●Distortion: < 0.009% (10 mW) ●Frequency Response: 10 Hz - 60 kHz ●Suitable Headphone Impedance: 16 ohms - 300 ohms ●Power Supply: use iPod / iPhone power ●Dimensions: Line control 48mmx14mmx10.7 mm ●End-to-End: 845mm ●Cable length: 780mm

Here are from an IM conversation I have with James @ FiiO (as I quote him):
1, E1 is design for audiophile, but we hope more people will like to use it, that is why we add in-line remote function, we hope more and more people can enjoy the music by a quality setup.

2, the SQ is almost the same with E5, but without any EQ, cause it will suitable for any kind of music.

3, E1 is powered by the power output from the dock of iPod/iPhone, at the one hand , if you need more power to drive the earphone, it will decrease the play time of iPod/iPhone, but at the other hand, because the amp build inside the iPod/iPhone will not output any energy, so it will not affect so much.

As you can see, the dock connector itself is slightly bigger than just a pure LOD as most of the amp's hardware is built inside the connector. As you can see on the connector, there is not release button on the connector. Just pull the connector out when you want to disconnect E1 from your iPod.

My hardcase is actually stopping the dock connector from full insertion, but it still goes in deep enough to work. It is actually still secure enough that I can put in my pocket and walk around the house w/o the dock disconnecting.

The back clip is rather shallow and actually a bit difficult to press on. You can mis-press the front buttons when trying to open the clip (especially on one hand). While it is a bit inconvenience to use at the beginning, eventually I figure out a few ways to use the clip w/o pressing on the front panel. Well, practice makes perfection.

Build Quality
I think FiiO as both a company and a builder has grown by quite a lot. The build quality of E1 is simply superb, consider this is the same company that makes the E3 just 2 years ago.

As mentioned above, the dock connector housing is a bit bigger than your average LOD in order to fit the PCB and most of the chips inside. The cable used is fairly soft though it is thinker (for the extra wires needed for the remote, I presume). The length of the cable is a little bit over 2 feet, enough to reach out from the pocket or backpack but not too long to tangle around. The remote is well made and all the buttons are responsive. The volume control buttons are individually marked by a rising bar and a ditching bar so you won't confuse over them and can change the volume without seeing.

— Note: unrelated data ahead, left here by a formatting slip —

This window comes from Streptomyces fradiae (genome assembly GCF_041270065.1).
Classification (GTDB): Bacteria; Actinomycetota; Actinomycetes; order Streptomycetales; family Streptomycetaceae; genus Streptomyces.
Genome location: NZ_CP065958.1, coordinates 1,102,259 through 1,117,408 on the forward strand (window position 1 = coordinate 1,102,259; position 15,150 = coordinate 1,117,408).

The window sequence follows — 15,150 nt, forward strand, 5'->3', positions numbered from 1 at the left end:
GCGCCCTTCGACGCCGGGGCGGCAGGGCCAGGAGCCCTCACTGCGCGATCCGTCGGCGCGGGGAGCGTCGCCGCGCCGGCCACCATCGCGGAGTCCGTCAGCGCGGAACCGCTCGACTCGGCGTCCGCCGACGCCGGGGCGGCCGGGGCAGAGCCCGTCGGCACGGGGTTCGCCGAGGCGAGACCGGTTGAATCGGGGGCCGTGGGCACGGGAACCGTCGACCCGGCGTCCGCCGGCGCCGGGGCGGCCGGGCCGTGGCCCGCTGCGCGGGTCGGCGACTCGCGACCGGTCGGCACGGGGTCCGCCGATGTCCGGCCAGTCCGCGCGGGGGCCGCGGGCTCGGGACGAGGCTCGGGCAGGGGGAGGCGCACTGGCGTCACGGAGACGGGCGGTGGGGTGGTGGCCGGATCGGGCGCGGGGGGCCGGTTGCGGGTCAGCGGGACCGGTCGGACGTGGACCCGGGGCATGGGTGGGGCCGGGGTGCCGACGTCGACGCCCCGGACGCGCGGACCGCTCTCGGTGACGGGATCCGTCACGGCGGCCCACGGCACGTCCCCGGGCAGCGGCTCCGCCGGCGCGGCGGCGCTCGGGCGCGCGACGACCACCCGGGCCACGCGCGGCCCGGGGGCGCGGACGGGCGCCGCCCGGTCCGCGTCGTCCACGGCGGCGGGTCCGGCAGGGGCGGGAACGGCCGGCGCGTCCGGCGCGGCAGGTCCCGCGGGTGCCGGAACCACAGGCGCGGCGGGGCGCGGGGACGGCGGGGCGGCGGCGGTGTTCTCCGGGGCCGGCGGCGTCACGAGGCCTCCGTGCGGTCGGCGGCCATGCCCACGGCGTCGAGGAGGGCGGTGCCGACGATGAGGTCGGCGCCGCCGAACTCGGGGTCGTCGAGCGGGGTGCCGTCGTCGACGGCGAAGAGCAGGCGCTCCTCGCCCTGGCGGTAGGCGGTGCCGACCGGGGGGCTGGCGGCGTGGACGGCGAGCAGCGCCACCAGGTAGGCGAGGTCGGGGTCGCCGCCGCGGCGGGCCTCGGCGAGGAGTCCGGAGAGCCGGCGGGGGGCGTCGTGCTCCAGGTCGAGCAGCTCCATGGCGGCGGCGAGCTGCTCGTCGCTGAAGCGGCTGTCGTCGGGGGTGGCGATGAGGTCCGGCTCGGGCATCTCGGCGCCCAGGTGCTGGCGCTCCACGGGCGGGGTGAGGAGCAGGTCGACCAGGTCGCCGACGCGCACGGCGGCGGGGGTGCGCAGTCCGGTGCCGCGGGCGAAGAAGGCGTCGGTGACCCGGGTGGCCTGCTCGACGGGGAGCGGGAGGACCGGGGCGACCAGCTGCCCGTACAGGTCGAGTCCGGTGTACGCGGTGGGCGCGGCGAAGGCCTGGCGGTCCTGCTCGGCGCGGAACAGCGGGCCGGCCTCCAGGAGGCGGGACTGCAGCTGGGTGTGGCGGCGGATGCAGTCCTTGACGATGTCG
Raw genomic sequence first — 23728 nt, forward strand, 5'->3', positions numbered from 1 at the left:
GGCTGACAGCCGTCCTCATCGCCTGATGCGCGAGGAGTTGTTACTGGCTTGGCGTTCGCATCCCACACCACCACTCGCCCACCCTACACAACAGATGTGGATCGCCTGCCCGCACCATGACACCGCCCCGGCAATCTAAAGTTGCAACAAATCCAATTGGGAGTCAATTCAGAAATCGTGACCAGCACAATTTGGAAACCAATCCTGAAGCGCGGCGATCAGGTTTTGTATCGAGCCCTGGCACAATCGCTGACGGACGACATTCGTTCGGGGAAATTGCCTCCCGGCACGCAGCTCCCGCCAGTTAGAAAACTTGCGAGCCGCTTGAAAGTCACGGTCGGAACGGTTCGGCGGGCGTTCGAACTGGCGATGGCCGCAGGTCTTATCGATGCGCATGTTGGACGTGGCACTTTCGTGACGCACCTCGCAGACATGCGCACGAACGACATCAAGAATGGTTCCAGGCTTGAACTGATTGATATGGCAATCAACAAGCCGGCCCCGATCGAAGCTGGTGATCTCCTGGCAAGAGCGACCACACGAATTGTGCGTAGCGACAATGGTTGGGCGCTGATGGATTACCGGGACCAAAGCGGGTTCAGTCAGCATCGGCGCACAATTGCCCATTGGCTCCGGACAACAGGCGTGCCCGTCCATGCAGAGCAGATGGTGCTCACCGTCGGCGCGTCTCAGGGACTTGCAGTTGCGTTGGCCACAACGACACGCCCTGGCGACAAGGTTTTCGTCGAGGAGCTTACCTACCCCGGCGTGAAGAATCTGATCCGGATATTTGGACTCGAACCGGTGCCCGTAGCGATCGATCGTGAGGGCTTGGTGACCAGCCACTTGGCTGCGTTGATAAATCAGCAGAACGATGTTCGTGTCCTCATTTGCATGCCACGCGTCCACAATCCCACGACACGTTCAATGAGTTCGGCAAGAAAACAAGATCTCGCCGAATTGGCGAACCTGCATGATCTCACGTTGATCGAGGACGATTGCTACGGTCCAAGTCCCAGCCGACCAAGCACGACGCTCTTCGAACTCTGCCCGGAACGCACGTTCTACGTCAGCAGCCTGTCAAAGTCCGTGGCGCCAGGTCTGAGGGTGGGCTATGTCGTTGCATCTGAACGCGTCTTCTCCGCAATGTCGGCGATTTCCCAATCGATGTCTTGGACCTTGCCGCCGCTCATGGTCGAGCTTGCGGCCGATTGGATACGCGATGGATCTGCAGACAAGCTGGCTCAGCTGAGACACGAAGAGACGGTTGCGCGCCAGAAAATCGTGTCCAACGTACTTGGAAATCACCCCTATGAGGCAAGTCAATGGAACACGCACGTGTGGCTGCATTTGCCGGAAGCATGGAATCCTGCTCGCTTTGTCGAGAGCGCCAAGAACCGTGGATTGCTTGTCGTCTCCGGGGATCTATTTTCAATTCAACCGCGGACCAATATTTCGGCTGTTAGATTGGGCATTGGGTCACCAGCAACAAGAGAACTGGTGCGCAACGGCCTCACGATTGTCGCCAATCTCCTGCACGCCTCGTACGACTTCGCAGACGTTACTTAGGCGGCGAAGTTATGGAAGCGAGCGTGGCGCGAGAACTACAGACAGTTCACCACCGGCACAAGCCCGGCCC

There are a total of five buttons on the remote. The center round button is for Play/Pause. The two silver buttons (square rocker) surround the center buttons are for volume control. The outer two buttons are for Next /Previous song in a single press and for Forward/Backward in long press. The only downside about the buttons design is there is not 'hold' key, so you can accidentally press on the next/previous keys (as they are the largest and on the side).

Learn from the mistake on early E5 (which either not enough on one step and too loud on the next), E1 volume incrementation of each step is much smaller. From what I counted, there are a total of 62 steps with the last step as mute. Once connected, the volume will automatically set to 15/62. This can be a bit loud (but not very loud) if you are using very efficient headphone. The volume will reset back upon disconnect/connect or else it will stay at the last position when your iPod coming back from sleep. If you find 15/62 too loud, I'll suggest you turn the volume down first each time you plug the connector in. Note that the volume is digitally controlled by an independent controller on the amp circuit so the setting on your iPod will have no effect on E1.

More interesting note on my Nano 4G: assuming you select an album to listen, if you are on the first or last song of the album but not playing the music, a press of Previous (first song) or Next (last song) will bring you back to the menu selecting 'cover flow', If you press Play now, it will start the first album in 'cover flow'. Beside volume which works independently of iPod, the rest of the buttons are useless unless you are in the music interface. So you will still need to select an album or a playlist to play first, then use the buttons to Play / Pause / Next / Previous / Forward / Backward.

Sound Quality
While James has already stated that E1 has the same performance as E5, I do find improvement in E1's overall sound. First of, if you are using an easy-to-drive headphone or something not really resolving, the improvement might not seen to be very drastic, but it should still be noticeable. I think those of you who own or tried an E5 probably can associate. For this part of the review, I am comparing E1 to HO (Headphone-Out) and E5 with LOD (no bass boost) on Nano 4G with my trusty, very resolving RE0.